A 51-country survey has found that people who do not believe that infection with COVID-19 could seriously threaten their health are both less likely to believe in the importance of preventing spread of the disease and less willing to get vaccinated. James M. Leonhardt of the University of Nevada, Reno, and colleagues present these findings in the open-access journal PLOS ONE.
To suppress the spread of COVID-19, it may be critical for individuals to feel concern about taking action to prevent transmission within their community. However, as suggested by prior research, such concerns and actions may be impacted by a number of both individual and cultural factors. Leonhardt and colleagues hypothesized that one factor influencing pandemic concerns could be people’s perceived invincibility to COVID-19.
To test this idea, the researchers analyzed the responses of over 200,000 people across 51 countries from an ongoing survey administered by the Massachusetts Institute of Technology and Facebook’s Data for Good using targeted social media ads during the pandemic. The survey included a question about how serious it would be to get infected with COVID-19, as well as questions about willingness to get vaccinated and taking action to reduce spread in one’s community. The researchers also accounted for participants’ overall health, age, sex, and level of education.
Statistical analysis of the survey results found that people who reported feeling more invincible to COVID-19 were less willing to get vaccinated and less likely to believe in the importance of individual actions to reduce transmission.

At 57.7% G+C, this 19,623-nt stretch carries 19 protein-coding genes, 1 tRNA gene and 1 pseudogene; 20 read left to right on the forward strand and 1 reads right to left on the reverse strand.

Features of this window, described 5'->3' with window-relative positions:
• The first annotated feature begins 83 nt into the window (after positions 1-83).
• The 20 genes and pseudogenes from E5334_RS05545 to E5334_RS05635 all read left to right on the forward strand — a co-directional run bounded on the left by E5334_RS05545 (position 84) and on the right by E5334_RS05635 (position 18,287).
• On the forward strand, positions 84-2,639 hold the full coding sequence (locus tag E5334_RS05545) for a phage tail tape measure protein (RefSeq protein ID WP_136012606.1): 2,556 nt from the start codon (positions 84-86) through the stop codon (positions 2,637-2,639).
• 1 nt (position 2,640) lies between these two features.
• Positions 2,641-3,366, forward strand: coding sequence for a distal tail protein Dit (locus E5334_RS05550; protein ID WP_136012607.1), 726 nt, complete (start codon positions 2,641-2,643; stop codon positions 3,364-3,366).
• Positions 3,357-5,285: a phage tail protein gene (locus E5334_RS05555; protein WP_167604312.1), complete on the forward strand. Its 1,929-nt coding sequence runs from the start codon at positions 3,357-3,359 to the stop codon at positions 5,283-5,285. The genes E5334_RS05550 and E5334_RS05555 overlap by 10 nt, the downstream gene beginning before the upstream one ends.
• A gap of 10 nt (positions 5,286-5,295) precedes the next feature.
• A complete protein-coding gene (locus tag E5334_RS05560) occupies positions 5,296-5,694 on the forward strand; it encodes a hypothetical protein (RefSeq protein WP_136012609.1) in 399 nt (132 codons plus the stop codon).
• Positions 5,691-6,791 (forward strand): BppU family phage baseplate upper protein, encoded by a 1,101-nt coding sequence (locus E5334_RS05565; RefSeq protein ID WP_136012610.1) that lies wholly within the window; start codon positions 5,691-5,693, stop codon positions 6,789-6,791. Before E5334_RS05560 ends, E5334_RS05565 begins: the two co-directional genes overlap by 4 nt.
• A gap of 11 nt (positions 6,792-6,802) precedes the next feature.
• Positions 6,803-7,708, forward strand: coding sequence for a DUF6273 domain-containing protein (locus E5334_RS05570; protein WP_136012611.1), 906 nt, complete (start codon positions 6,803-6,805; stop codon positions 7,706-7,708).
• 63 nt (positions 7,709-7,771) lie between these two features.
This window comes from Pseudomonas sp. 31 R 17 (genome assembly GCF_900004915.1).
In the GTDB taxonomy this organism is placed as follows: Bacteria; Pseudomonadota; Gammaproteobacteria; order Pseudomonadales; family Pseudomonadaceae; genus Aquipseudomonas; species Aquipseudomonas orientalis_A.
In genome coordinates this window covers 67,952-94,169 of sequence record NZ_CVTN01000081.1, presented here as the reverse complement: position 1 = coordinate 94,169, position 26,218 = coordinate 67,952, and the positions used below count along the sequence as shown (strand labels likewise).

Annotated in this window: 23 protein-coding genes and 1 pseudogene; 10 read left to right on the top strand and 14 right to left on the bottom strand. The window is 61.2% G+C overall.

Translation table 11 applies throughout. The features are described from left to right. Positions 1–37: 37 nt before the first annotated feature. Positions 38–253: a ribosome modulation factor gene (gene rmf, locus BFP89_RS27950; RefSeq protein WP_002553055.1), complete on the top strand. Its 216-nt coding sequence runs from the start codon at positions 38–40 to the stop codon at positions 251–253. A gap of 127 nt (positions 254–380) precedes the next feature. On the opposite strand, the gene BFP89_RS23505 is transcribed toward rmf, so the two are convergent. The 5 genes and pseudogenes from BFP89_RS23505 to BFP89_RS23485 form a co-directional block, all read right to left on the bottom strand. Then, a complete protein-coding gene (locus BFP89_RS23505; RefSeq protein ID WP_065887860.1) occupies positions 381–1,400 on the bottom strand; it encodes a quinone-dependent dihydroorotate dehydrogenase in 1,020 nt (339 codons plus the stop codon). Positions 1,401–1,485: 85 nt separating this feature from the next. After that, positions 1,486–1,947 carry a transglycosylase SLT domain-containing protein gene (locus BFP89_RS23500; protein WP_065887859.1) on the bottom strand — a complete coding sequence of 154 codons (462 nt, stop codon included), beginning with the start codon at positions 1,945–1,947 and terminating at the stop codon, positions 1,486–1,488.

The analysis also showed that the magnitude of this link differed among countries. Individuals with high perceived invincibility living in countries with a greater emphasis on individual freedoms and autonomy—such as the U.S., U.K., and Canada—were less willing to get vaccinated and less willing to take action than individuals with high perceived invincibility living in cultures with greater emphasis on collective action.
The authors say their findings highlight the importance of considering both individual and cultural factors when addressing pandemics. They suggest that suppression efforts employ messaging that emphasizes the importance of collective action—particularly in individualistic cultures. Meanwhile, future research could further explore the impact of cultural factors on health beliefs and behaviors.
The authors add: “While feeling invincible may be beneficial in overcoming economic hardships or during periods of war, the results of our study suggest that it threatens the likelihood that people get vaccinated against COVID-19, and this is especially the case in individualistic countries, such as the USA, where people tend to focus on their own health rather than the collective health of their community.”